If you wake up with headaches, frequently have sore or sensitive teeth, struggle with neck pain, or experience tenderness in your face, you may have temporomandibular joint syndrome. Wait…what? While it sounds very serious, temporomandibular joint syndrome, or simply TMJ, is the term to describe a constellation of symptoms that arise from the joint that connects your jaw to your skull.
Located just in front of your ears, your TMJ is engaged every time you open your mouth to eat, talk, or yawn. When the joint becomes misaligned, inflamed, or injured in any way, you may experience symptoms. Common complaints that may point to TMJ syndrome include frequently waking up in the morning with a headache, tooth grinding, tenderness in your face, pain in the joint itself, and neck or shoulder pain. You may also find it hard to open your mouth very wide, have sensitive teeth, feel like your teeth don’t fit together well when you bite, or hear popping or clicking noises when you eat.
There are a number of causes of TMJ symptoms, including injury to your jaw, whiplash, a head or neck injury, and arthritis in the joint. By far however, the most common cause of TMJ symptoms is teeth grinding or clenching. Clenching your teeth is frequently an unconscious reaction to the stress in your life. Many tooth grinders are completely unaware that they do so until they begin to experience symptoms. In most cases tooth clenching occurs at nighttime, which is why so many people are unaware that they do it. It’s only when they wake up with a sore face or a headache that a tooth grinder will begin to question what went on while they were asleep.
In many cases, the problem is coming from your masseter muscle, which is a small muscle at the bottom corner of your jaw that makes chewing possible. While the masseter is small, ounce for ounce, it’s the strongest muscle in your body. So when it gets tight, it can wreak havoc on your TMJ, as well as the muscles in your head, neck, and shoulders.
In Chinese medicine, TMJ is usually diagnosed as a blockage of qi and blood which is hampering the circulation of blood to the area. It may also be diagnosed as something called a Bi syndrome, which is a blockage in the joint itself. There are a number of energetic pathways that pass through the affected area, and there are three acupuncture points that are actually right at the site of the joint itself.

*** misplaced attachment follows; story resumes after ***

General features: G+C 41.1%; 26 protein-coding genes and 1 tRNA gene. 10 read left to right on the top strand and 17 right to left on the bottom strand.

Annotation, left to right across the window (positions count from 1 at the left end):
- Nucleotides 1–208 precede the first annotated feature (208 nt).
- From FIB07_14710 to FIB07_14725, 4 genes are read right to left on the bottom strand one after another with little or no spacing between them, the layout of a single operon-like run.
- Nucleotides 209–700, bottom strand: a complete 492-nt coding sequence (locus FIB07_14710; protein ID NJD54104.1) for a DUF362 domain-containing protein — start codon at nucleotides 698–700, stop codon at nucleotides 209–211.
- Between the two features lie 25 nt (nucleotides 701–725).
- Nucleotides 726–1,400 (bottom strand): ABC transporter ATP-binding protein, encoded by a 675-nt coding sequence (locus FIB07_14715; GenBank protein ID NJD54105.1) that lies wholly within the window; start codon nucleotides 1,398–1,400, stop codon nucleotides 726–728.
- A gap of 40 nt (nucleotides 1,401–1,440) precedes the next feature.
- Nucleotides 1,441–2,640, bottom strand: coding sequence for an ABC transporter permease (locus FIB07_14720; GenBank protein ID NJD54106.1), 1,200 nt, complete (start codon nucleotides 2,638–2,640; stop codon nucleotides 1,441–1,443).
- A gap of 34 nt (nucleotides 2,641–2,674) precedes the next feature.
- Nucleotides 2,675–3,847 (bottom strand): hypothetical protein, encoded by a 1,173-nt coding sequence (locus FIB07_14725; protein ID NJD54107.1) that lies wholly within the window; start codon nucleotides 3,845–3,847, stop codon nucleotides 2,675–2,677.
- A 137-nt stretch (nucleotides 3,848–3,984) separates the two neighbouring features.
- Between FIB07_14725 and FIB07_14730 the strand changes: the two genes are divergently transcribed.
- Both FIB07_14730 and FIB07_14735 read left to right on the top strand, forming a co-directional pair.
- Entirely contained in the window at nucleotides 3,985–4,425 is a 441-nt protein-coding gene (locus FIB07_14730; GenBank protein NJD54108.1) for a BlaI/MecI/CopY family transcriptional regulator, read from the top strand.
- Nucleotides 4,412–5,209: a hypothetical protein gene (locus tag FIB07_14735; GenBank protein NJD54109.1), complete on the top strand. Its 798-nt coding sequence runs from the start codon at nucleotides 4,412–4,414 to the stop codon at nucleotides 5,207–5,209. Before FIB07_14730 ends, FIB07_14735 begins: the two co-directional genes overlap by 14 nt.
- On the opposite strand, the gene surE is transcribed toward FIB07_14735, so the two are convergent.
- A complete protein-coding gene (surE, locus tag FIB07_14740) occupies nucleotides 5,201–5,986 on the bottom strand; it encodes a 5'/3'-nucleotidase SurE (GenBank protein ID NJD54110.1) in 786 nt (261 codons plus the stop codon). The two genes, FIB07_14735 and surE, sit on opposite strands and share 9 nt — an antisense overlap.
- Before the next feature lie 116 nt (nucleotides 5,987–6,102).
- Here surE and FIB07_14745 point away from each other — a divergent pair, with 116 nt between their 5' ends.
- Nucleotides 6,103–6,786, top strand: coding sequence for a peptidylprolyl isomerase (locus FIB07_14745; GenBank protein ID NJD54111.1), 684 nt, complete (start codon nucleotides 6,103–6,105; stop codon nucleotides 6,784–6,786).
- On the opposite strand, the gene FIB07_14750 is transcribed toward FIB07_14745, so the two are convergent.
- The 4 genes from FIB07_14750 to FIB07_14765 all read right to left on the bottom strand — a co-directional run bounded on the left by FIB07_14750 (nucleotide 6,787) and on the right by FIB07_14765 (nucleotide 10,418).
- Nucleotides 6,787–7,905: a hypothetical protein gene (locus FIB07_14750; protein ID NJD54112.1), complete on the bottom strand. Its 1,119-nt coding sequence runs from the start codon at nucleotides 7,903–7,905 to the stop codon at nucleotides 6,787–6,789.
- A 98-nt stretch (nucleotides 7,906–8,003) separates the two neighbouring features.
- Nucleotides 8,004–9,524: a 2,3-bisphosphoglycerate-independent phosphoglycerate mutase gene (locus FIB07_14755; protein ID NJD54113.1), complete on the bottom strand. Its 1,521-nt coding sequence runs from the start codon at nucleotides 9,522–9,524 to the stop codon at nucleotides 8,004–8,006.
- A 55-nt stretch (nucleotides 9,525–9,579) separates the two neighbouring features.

I am asked if acupuncture can help someone with TMJ symptoms. In most cases it can be an effective treatment option for several reasons. First, acupuncture helps to relieve stress, which can reduce clenching. Research on the physiological effects of acupuncture have shown that it increases the circulation of feel-good, relaxing chemicals in your brain.
Second, acupuncture can help loosen the masseter muscles involved in clenching, as well as peripheral muscles on the side of your head and in your neck and shoulders that may become tight as a result. Acupuncture can also increase circulation in the joint and muscles affected, helping to speed up the healing process. And finally, a few sessions on your acupuncturist’s table can work wonders for headaches of any kind, including those that arise from TMJ.
Beyond acupuncture, there are some things that you can do on your own to help alleviate the symptoms of TMJ syndrome. Here are a few tips:
- First and most important, clenching and grinding your teeth is almost always related to stress. Many patients I have worked with have found that their symptoms go away while they’re on vacation. Finding ways to relieve, decrease, or eliminate the stress in your life may be all that you need to do to get your TMJ to calm down. While finding activities to relieve stress may just feel like more stress, small changes like backing away from a toxic co-worker, taking a little more time to do some things you want to do, or remembering to use all your vacation days may collectively be enough to help ease your symptoms.
- Avoid hard, dense, chewy foods. Also steer away from foods that require that you open wide to eat them. Bagels, large sandwiches, tough meat, and hard candy are all good candidates to avoid.
- Spit out the gum, please! The constant motion of gum chewing will only serve to aggravate an inflamed TMJ.
- Try a little heat. Warming the area of your TMJ and masseter serves two purposes. First the heat opens the blood vessels in the area and increases circulation. This helps move the inflammation out of the area. Second, a warm muscle becomes loose and more relaxed.
- Try a night guard. This is a small appliance that keeps you from clenching your teeth at night. You can talk to your dentist about making one for you. It involves taking a mold of your teeth (usually just your uppers) for a custom fit.
- While you’re at the dentist, inquire about having your bite checked and adjust it if necessary. This usually involves smoothing one or more of your teeth to make sure that they fit together well. For people with severely misaligned teeth, fixing your bite could be more involved and may involve braces.
- Massage your masseter muscles. Using your thumbs to massage in a downward motion on your masseter muscles can help loosen them up and pull your lower jaw downward to relieve some of the tension that comes with grinding. Can’t find your masseters? Clench your back teeth together and you will feel bulging muscles at the lower corner of your jaw. They’re the ones you want to work on.
Clenching your teeth, whiplash, or a misaligned bite is not necessarily a life sentence of TMJ symptoms. Get some acupuncture, check with your dentist, work on ditching the stress, and avoid bagels and gum. Becoming symptom-free from TMJ is very possible.
Cindy Chamberlain is an acupuncturist in Overland Park, KS and the founder of Eastern Healing Solutions, LLC. She is licensed in Kansas and Missouri and has been practicing traditional Chinese medicine since 1996.